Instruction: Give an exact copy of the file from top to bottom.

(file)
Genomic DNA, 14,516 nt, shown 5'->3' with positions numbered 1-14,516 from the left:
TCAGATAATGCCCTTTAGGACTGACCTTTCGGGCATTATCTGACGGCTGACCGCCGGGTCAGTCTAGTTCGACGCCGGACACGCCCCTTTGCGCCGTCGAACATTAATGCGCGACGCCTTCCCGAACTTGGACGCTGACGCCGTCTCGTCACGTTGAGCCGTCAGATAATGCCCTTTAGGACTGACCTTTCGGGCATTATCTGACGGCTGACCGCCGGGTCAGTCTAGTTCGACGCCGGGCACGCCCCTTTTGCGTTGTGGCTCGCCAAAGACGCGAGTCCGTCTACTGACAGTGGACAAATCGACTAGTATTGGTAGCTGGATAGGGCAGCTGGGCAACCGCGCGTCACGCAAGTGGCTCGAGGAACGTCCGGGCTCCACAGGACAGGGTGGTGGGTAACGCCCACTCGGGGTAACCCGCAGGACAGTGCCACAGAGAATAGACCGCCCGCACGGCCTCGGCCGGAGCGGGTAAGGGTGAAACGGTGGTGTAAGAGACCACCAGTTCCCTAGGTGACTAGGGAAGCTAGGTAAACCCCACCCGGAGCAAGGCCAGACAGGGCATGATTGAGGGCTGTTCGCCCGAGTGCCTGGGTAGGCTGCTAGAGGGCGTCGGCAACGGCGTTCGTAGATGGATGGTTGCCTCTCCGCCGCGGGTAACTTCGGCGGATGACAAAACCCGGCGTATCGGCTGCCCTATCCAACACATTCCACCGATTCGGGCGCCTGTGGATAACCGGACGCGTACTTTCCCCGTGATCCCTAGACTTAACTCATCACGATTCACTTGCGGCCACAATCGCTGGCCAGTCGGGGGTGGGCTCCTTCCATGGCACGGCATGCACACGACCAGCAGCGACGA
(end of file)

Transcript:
Genomic DNA, 14,516 nt, shown 5'->3' with positions numbered 1-14,516 from the left:
TCAGATAATGCCCTTTAGGACTGACCTTTCGGGCATTATCTGACGGCTGACCGCCGGGTCAGTCTAGTTCGACGCCGGACACGCCCCTTTGCGCCGTCGAACATTAATGCGCGACGCCTTCCCGAACTTGGACGCTGACGCCGTCTCGTCACGTTGAGCCGTCAGATAATGCCCTTTAGGACTGACCTTTCGGGCATTATCTGACGGCTGACCGCCGGGTCAGTCTAGTTCGACGCCGGGCACGCCCCTTTTGCGTTGTGGCTCGCCAAAGACGCGAGTCCGTCTACTGACAGTGGACAAATCGACTAGTATTGGTAGCTGGATAGGGCAGCTGGGCAACCGCGCGTCACGCAAGTGGCTCGAGGAACGTCCGGGCTCCACAGGACAGGGTGGTGGGTAACGCCCACTCGGGGTAACCCGCAGGACAGTGCCACAGAGAATAGACCGCCCGCACGGCCTCGGCCGGAGCGGGTAAGGGTGAAACGGTGGTGTAAGAGACCACCAGTTCCCTAGGTGACTAGGGAAGCTAGGTAAACCCCACCCGGAGCAAGGCCAGACAGGGCATGATTGAGGGCTGTTCGCCCGAGTGCCTGGGTAGGCTGCTAGAGGGCGTCGGCAACGGCGTTCGTAGATGGATGGTTGCCTCTCCGCCGCGGGTAACTTCGGCGGATGACAAAACCCGGCGTATCGGCTGCCCTATCCAACACATTCCACCGATTCGGGCGCCTGTGGATAACCGGACGCGTACTTTCCCCGTGATCCCTAGACTTAACTCATCACGATTCACTTGCGGCCACAATCGCTGGCCAGTCGGGGGTGGGCTCCTTCCATGGCACGGCATGCACACGACCAGCAGCGACGA